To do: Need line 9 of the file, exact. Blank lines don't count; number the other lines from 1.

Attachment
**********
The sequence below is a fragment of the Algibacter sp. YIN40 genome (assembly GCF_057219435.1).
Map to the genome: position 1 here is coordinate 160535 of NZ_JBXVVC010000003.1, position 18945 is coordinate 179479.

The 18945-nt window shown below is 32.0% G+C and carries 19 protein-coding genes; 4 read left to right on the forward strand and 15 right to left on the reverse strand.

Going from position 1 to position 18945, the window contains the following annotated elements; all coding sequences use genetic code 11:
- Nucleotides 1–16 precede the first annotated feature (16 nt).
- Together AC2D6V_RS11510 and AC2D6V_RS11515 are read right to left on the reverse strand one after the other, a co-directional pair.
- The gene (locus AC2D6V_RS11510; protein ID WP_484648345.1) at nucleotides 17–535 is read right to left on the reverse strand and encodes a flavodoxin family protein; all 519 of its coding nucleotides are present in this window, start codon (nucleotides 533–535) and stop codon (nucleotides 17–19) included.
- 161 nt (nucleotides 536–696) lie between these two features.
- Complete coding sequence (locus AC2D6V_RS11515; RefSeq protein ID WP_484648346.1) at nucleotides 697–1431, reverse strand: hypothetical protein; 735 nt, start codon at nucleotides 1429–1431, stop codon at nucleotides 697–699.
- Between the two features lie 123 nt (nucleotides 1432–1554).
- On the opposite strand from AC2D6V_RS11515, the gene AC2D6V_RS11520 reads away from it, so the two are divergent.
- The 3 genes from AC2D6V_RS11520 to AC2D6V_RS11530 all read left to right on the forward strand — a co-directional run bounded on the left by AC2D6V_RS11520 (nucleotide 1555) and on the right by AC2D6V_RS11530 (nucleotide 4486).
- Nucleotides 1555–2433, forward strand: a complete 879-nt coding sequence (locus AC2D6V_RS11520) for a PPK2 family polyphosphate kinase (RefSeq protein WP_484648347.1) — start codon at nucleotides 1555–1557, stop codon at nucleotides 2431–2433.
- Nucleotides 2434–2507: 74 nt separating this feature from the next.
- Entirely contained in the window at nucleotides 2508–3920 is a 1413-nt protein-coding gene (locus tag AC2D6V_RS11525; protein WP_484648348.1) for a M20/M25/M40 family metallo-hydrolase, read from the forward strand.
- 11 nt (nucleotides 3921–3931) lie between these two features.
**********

- Complete coding sequence (locus AC2D6V_RS11515; RefSeq protein ID WP_484648346.1) at nucleotides 697–1431, reverse strand: hypothetical protein; 735 nt, start codon at nucleotides 1429–1431, stop codon at nucleotides 697–699.